• From the dashboard you can get into more detail by selecting an IP. This shows you actual webpages that different visitors from that IP went to, and this information can be linked to specific people.

ETR uses this information on a daily basis. It gives them clear insight about who is interacting with their site regularly. This information can help ETR establish partnerships with other organizations. Hubspot is used weekly by the marketing team, and checked monthly for other content based questions.

LSNTAP uses YouTube Analytics for Outreach, Content Creation, and Community Building

Brian Rowe, NTAP Project Coordinator, discusses how he uses YouTube Analytics to get more insight into LSNTAP’s YouTube Channel.

  • The YouTube Analytics interface is updated often, so have someone check often to keep up with changes.

  • Videos tend to have drop-off at 30-60 seconds which is usually viewers figuring out whether or not they are watching the right video.

  • After a minute, start asking if you are retaining viewers.

  • Use menus for long videos allowing users to navigate to relevant content.

  • YouTube Analytics shows where people are pausing, rewinding, and re-watching.

  • If you have a lot of copyright notices and disclaimers you may not have retention all the way through your video per the analytics, so know where your content ends and credits begin for better insight.

  • YouTube Analytics often gives a lot of demographic information because of YouTube and Google+ Accounts.

  • Presents information on types of devices people use to watch videos.

  • Keeps track of embedded links

LSNTAP uses this information as part of outreach promotion when talking to funders. YouTube Analytics allows LSNTAP to show funders how many people are seeing videos and is a great measure of successfulness.  YouTube Analytics are also used iteratively when creating new content.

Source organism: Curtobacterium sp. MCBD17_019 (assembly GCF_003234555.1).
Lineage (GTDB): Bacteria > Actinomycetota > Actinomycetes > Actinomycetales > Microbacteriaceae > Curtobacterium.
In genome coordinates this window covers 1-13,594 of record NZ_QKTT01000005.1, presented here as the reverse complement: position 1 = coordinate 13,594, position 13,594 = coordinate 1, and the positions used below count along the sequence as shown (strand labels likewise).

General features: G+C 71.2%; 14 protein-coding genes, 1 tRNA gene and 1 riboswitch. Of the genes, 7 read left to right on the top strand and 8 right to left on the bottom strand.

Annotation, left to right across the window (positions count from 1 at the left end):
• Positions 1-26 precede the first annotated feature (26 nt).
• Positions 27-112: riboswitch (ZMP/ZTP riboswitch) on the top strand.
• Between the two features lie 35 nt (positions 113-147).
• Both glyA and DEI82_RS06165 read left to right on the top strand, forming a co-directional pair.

YouTube Analytics allows LSNTAP to connect to people who are sharing LSNTAP’s videos. If someone is giving you credit you can thank them, and it’s an opportunity to give them more information and start a conversation.

The San Francisco AIDS Foundation Uses Google Analytics to Evaluate Content, Structure Their Website, and Merge Websites

Alex Bernardin, The Digital Content Manager at San Francisco AIDS Foundation, used Google Analytics to better inform a merger with another non-profit organization last year.

 The websites for the two organizations had a lot of overlap. Alex set out to determine if content should be redirected or shut down by following a few steps

  1. Get a broad overview of what has been happening on the website for the last year.

  2. Find all URLS on the site and export them to an Excel file

  3. Use Google Analytics and Excel and do some sorting/color coding to figure out which sections of the website are viewed a lot, and what content needs to be preserved

  4. Find overlap between content on your site, and the site to be merged, and compare traffic to determine if there are better ways to present the information.

By following these steps San Francisco AIDS Foundation Successfully merged their website with Stop AIDS. They acquired search engine credibility, used the information to restructure their website, and determined which pages needed to be redirected to ensure users were getting pertinent information.

** Use annotations in analytics: Allows you to make a note on a specific day to help keep track of what could be causing changes (Example:  MAY 23: started redirecting traffic)

Question for all Panelists from Moderator, Laura Quinn:

If you inherit a website what are the first things you look at when getting started?

BRIAN: Look at analytics. Which pages are viewed the most? Find the content that is most important to people.  Find what needs to be updated and learn more about the community using your site.

LAURA:  Get a Google Grant and get AdWords going. Get an idea of keywords people use to find your site. This information can also help with content and updates.  

ALEX: Do an analytics Audit, and find what pages people are going to. Use webmaster tools to help with keywords and to give you additional insight about the website.   

TERI: Conduct usability testing to see how users interact with the website.


**The Google Analytics Interface Changes Often: Check to stay updated on changes and updates.